Although the stake 10 may be used primarily to hold an object such as a tent to the ground, the stake 10 mat serve any number of alternate applications. It is envisioned that the present invention may be used to provide a means to hang tools and the like to a wall. The stake 10 may also be used for mountain climbing to secure a climber's rope to a rock face, however, the stake 10 would need to pass whatever safety guidelines apply to accouterments for such use. The safety of the present invention in certain applications such as mountain climbing is not affirmed here. Such will be left for future determination. The applicability of the stake 10 is virtually limitless and is not restricted to the short list provided above.

Also at the top most region, an eyelet 11 is located. This eyelet 11 is a substantially rectangular segment that defines a space through which a guy wire or rope may be threaded. Additionally, the eyelet 11 is designed to accept a finger so that the stake 10 may be easily removed from the solid substrate in which it is embedded. The eyelet 11 is of a substantial size as to allow a loop or grommet to be hooked below it. The eyelet 11 is welded to an eyelet bracket 12 which surrounds the shank 14 a small distance from the head 13. The eyelet bracket 12 may be welded to the shank 14 so that it remains fixed relative to the head 13. In an alternate embodiment, the shank 14 may be pinched below the eyelet bracket 12 to keep the eyelet bracket 12 held firmly in place.

However, the preferred method for making the stake 10 is much simpler and requires less material and effort. The eyelet bracket 12 is essentially a circular disk with a bore in its center. If the eyelet 11 begins as a straight bar of material, its shape can be formed while on or off the shank 14. To accomplish the formation of the eyelet 11 while on the shank 14, the eyelet 11 and attached eyelet bracket 12 are slipped over the shank 14. The eyelet 11 is formed by bending the material into a substantially rectangular shape. The eyelet 11 represents three sides of that square. The shank 14, eyelet 11 bar, eyelet bracket 12 can be press fitted during the bending process such that the pieces are fixedly attached to one another. Thus, the mechanical deformation of each respective piece will serve to attach the two primary components to one another. The end result is the utilization of the mechanical advantage between the parts pressed onto one another during the bending of the eyelet bar 11. This process does not require welding, and as such, requires less time and effort during the process of manufacture.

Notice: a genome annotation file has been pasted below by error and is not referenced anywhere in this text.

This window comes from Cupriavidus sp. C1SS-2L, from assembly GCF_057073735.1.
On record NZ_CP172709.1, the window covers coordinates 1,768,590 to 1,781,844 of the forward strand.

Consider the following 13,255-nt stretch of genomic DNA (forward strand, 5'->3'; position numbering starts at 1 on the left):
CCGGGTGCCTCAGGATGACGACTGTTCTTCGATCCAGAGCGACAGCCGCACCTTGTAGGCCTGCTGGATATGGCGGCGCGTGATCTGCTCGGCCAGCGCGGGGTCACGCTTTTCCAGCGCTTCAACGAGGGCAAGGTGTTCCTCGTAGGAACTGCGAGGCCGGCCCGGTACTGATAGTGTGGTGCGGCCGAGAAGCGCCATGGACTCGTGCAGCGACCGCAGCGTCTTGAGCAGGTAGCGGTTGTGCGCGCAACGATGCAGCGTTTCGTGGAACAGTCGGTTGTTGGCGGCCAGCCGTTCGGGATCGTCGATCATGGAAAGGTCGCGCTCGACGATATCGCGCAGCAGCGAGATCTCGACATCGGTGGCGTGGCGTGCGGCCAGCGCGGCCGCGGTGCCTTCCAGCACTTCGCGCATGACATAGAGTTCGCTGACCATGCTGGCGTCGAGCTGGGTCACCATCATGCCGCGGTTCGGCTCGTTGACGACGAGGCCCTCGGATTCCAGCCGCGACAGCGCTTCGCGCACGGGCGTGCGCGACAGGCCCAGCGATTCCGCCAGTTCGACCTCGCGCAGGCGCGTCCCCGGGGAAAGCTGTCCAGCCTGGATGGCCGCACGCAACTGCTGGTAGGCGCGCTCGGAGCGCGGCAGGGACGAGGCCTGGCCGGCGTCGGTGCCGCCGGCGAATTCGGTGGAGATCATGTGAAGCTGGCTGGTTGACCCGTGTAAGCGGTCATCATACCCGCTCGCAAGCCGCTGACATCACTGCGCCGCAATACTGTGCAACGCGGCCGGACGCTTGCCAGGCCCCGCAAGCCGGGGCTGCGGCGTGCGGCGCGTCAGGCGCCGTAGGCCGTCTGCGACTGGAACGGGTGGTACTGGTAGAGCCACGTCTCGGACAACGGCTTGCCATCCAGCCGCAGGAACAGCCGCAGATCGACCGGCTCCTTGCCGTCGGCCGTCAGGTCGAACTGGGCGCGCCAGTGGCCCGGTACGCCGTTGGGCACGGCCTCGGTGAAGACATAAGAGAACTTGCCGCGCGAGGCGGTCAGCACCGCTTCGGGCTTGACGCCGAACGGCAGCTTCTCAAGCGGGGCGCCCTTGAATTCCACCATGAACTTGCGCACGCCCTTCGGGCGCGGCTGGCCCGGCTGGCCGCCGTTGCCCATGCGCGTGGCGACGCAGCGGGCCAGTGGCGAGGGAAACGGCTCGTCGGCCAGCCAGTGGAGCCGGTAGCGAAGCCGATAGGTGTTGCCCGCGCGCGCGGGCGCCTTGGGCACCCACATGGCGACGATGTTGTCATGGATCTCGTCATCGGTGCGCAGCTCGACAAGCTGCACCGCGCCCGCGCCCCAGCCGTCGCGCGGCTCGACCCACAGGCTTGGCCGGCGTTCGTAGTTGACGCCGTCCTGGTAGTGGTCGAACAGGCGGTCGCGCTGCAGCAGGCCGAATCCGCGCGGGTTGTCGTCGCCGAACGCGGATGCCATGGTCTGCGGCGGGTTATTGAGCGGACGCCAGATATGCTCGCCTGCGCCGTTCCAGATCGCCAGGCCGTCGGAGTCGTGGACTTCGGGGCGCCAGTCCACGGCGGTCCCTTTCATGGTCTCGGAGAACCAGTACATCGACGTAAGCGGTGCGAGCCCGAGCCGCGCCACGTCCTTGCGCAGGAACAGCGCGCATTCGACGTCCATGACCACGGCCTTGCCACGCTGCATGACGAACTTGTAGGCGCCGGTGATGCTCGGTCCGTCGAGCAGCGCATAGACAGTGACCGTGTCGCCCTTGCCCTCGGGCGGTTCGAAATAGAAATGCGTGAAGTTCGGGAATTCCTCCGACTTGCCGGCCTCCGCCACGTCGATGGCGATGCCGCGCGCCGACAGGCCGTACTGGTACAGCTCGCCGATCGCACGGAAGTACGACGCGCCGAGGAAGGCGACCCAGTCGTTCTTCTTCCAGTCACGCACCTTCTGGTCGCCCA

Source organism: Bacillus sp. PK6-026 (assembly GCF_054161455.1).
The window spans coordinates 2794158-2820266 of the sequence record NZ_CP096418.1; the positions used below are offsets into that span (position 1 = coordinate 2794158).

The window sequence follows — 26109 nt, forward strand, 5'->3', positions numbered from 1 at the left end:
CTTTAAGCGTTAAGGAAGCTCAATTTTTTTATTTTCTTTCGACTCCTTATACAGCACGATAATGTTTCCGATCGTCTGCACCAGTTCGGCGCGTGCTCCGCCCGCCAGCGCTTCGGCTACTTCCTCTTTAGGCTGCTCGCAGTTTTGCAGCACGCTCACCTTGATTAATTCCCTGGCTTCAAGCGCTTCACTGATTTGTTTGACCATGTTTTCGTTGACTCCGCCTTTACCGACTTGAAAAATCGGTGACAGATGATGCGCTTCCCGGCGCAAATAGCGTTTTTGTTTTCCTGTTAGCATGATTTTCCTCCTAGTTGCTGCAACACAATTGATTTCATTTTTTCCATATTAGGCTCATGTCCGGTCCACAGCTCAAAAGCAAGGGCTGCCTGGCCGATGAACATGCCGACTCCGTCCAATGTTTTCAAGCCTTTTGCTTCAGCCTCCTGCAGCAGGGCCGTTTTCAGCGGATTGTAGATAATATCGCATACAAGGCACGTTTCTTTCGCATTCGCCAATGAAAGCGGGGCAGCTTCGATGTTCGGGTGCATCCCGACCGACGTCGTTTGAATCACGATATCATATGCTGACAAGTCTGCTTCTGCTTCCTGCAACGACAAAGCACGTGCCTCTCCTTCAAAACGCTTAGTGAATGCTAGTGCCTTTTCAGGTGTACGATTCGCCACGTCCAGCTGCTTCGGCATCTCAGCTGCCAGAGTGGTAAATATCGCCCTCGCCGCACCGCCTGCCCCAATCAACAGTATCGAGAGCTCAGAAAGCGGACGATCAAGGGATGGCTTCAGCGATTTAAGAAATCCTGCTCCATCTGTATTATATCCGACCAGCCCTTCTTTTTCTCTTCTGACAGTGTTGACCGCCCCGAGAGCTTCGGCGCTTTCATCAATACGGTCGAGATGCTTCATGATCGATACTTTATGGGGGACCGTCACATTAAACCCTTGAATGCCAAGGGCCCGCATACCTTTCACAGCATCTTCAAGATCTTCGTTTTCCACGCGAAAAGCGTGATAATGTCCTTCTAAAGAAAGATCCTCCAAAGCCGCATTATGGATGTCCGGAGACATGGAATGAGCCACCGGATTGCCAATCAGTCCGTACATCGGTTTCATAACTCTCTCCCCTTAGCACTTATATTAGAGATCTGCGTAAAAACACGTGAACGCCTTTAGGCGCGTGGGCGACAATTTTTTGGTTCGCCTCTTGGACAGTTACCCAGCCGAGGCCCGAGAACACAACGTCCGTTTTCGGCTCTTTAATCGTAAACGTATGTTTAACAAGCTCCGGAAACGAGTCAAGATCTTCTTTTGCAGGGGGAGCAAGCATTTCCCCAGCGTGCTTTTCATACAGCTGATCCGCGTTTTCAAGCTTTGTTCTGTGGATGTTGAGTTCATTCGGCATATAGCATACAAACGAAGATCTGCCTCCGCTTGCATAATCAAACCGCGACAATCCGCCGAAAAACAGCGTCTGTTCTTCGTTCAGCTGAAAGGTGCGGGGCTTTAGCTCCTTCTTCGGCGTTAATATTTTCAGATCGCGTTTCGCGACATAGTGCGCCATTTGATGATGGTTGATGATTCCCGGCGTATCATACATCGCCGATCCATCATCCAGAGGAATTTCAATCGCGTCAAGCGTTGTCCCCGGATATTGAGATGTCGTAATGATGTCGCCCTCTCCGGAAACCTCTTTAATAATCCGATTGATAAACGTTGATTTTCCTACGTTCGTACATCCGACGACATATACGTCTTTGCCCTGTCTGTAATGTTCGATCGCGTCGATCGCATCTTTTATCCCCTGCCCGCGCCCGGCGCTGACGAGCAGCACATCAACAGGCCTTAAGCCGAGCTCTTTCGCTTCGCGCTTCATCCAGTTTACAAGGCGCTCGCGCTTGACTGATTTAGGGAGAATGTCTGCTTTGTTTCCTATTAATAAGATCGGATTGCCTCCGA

In an alternate embodiment of the present invention, the tip 15 of the stake 10 may be provided with barbs 16. These barbs 16 may take any shape, though small triangular barbs 16 are preferred. It may also be preferred that the barbs 16 be removable so that the stake 10 may suit any theoretical application. The small triangular barbs 16 will provide sufficient strength to hold the stake 10 in place without hindering the removal of the stake 10 from the ground.

It is preferred that the composition of the tent stake 10 be uniform throughout the various parts and components. In fact, the preferred material is steel or any derivative alloy. Steel provides the appropriate tensile and compressive strength to be an ideal choice for the construction of the present invention. The mechanical advantage attained by bending the eyelet bar 11 such that the eyelet bracket 12 is pressed into the shank 14 is best accomplished through the use of steel. However, so as not to limit the unlimited practicality of the present invention, it should by no means be understood that the present invention is limited in any way to any particular material. It is possible that in applications requiring a less strong securing means, the tent stake 10 may be composed of materials such as plastic or other suitable material.